There is a story behind these two bald eagle chicks. Most songbirds lay an egg every day or two, until all of their eggs are laid. When the “clutch” is complete, the parents begin to incubate them, all at the same time. This causes all of the babies to hatch within a very short time of each other. But eagles, like all raptors and owls (we’ll leave aside the debate about whether owls are nocturnal raptors), begin incubating as soon as the first egg is laid. Usually there are 2-3 eggs per nest, laid several days apart. This means one chick will hatch earlier than the others and be older and stronger than each successive hatchling. (A hatchling eagle is about the size of a softball.)
In good years, there is enough food for everyone. The youngest still gets enough to eat and they will all grow strong and survive to fledge (leave the nest) together. However, in lean years, the strongest and most vocal chick gets most of the food, and the younger ones get weaker and weaker until they starve or are killed by the older chick. This is the way nature insures that at least one chick will survive.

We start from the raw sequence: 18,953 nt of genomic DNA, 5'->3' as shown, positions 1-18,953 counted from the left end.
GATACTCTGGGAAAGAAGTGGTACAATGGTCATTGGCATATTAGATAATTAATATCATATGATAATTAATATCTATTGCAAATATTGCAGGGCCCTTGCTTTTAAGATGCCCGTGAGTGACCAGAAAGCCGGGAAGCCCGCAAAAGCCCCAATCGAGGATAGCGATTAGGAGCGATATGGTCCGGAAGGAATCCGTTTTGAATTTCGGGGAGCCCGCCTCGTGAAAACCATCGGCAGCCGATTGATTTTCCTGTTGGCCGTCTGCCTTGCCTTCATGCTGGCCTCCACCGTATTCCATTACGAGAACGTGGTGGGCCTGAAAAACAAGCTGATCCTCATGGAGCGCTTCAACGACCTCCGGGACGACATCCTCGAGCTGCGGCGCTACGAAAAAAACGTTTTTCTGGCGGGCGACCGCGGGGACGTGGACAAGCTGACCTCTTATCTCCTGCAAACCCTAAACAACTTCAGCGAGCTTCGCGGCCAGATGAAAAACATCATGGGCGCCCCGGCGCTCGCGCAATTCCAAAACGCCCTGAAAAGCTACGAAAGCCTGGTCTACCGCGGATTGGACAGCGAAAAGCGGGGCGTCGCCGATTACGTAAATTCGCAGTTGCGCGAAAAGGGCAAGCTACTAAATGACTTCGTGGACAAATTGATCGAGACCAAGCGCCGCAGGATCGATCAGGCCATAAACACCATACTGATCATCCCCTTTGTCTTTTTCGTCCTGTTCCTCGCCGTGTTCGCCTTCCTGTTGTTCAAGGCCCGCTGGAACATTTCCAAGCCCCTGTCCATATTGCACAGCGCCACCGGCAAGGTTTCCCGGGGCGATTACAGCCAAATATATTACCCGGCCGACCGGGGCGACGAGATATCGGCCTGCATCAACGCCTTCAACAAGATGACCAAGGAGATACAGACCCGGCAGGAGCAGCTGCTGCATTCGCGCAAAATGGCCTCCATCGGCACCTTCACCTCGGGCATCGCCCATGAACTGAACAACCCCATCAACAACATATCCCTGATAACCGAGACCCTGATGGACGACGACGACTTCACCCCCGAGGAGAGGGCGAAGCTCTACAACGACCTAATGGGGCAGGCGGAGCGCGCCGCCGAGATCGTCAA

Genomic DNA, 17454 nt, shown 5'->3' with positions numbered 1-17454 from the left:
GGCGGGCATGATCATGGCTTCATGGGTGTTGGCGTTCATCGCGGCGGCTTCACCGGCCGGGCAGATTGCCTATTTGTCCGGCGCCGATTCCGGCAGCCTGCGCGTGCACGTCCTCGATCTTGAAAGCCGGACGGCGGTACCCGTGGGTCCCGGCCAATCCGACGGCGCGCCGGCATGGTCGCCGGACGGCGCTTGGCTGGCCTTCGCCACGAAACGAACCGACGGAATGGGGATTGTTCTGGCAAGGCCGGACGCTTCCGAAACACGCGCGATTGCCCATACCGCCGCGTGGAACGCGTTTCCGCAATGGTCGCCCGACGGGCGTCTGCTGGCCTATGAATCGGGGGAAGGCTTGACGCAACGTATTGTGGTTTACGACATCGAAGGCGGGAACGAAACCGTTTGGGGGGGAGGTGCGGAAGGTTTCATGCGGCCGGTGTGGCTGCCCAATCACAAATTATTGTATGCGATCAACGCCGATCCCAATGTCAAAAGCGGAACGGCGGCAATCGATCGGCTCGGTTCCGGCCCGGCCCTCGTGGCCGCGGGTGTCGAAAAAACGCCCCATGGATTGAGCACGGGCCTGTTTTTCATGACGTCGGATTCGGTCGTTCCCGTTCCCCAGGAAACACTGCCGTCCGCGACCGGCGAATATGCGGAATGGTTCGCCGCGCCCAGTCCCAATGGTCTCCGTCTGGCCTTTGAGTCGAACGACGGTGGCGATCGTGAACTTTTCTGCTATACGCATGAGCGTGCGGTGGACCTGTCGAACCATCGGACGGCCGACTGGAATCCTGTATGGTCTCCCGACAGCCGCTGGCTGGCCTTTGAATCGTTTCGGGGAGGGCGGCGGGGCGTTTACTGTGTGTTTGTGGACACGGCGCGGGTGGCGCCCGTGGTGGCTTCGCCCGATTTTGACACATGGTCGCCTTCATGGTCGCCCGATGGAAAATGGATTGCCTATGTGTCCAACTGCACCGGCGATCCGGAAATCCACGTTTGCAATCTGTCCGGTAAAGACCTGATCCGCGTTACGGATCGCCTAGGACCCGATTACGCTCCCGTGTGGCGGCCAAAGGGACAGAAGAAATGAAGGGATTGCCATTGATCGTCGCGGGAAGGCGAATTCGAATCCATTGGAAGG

In this nest, it is a good year for chicks. The older chick has had his meal, and so with his crop full, he moves off and is distracted as his father approaches the nest with a new meal. Meanwhile, there is still lots of food for the younger newly hatched chick who, finally getting his turn, is begging to be fed. In this nest, at least, these chicks are definitely “Off To A Good Start!”